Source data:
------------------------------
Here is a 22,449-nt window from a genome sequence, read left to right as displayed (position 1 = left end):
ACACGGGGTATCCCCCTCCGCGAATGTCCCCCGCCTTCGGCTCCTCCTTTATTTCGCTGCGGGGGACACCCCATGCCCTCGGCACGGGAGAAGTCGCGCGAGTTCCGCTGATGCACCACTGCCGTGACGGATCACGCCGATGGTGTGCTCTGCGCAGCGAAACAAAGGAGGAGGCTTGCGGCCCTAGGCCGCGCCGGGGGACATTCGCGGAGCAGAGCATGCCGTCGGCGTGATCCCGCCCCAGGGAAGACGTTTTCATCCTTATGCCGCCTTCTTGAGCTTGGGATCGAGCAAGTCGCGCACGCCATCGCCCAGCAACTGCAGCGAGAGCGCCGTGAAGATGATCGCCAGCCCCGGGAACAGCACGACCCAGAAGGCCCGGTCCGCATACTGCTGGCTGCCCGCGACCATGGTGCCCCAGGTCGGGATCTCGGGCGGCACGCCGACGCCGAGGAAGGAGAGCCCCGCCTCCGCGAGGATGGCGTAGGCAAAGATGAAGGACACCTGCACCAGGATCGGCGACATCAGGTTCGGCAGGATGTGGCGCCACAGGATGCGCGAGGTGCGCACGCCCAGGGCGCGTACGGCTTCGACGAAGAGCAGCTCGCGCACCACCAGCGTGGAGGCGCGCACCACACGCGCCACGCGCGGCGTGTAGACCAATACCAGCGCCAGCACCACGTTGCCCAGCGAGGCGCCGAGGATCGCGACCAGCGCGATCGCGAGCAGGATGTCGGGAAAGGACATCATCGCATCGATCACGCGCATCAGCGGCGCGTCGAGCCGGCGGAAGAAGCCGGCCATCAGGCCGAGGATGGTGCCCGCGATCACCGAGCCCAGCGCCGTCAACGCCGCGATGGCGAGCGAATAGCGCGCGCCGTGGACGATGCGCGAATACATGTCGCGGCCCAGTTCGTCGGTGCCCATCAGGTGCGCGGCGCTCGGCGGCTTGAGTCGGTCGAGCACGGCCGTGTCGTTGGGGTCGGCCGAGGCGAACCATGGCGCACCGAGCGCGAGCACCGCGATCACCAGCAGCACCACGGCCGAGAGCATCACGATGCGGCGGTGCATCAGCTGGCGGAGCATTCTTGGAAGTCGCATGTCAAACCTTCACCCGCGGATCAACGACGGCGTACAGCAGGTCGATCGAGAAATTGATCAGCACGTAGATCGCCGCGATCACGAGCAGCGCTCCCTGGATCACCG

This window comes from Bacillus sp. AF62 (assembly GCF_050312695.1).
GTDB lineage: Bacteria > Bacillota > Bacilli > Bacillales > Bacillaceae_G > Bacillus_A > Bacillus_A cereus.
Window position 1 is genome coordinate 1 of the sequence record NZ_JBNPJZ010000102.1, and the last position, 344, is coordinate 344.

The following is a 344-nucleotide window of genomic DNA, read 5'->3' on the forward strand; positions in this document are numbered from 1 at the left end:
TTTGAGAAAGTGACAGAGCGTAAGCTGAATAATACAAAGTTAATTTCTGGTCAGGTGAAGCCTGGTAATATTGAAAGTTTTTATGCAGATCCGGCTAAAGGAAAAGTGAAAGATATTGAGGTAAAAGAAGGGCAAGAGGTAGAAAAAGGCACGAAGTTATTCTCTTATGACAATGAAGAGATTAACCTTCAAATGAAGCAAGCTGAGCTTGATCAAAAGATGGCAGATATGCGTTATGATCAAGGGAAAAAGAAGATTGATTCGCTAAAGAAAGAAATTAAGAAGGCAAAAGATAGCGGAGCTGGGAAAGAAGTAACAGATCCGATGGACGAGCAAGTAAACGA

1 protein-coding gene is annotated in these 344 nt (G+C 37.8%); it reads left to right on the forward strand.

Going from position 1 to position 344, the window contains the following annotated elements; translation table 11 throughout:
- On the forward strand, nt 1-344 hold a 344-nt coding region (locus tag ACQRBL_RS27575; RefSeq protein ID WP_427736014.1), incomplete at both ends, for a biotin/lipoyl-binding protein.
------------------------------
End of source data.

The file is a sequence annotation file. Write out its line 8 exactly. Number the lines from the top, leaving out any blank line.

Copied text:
1 protein-coding gene is annotated in these 344 nt (G+C 37.8%); it reads left to right on the forward strand.